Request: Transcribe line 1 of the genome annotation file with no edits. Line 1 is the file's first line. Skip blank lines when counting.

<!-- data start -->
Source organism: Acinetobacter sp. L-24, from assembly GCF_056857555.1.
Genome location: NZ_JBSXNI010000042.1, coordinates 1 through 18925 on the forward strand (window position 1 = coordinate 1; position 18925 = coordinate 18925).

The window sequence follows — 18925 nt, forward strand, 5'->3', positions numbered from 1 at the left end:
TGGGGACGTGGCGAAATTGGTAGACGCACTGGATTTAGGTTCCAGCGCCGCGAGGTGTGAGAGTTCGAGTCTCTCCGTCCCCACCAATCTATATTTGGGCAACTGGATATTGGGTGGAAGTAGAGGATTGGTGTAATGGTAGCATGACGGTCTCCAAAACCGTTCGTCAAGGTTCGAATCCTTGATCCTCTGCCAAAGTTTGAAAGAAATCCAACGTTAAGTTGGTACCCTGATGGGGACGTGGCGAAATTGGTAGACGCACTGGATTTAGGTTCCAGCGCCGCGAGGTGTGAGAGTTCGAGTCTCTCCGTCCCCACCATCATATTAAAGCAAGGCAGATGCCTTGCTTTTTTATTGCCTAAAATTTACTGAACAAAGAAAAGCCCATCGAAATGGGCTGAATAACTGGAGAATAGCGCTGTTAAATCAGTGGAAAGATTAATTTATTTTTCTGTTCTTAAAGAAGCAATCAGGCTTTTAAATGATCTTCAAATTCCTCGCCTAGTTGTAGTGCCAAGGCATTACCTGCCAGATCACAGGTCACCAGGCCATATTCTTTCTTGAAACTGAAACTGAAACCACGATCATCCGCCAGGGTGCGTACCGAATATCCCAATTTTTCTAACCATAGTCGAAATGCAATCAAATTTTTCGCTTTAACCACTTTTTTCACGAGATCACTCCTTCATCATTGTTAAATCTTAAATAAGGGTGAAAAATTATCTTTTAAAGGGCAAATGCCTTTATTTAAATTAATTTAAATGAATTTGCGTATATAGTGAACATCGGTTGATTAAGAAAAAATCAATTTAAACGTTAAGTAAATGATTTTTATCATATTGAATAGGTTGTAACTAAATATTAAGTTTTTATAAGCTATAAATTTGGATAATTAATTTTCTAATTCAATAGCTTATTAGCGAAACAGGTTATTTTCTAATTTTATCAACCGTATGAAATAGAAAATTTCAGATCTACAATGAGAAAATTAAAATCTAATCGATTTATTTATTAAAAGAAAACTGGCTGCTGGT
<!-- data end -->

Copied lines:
Source organism: Acinetobacter sp. L-24, from assembly GCF_056857555.1.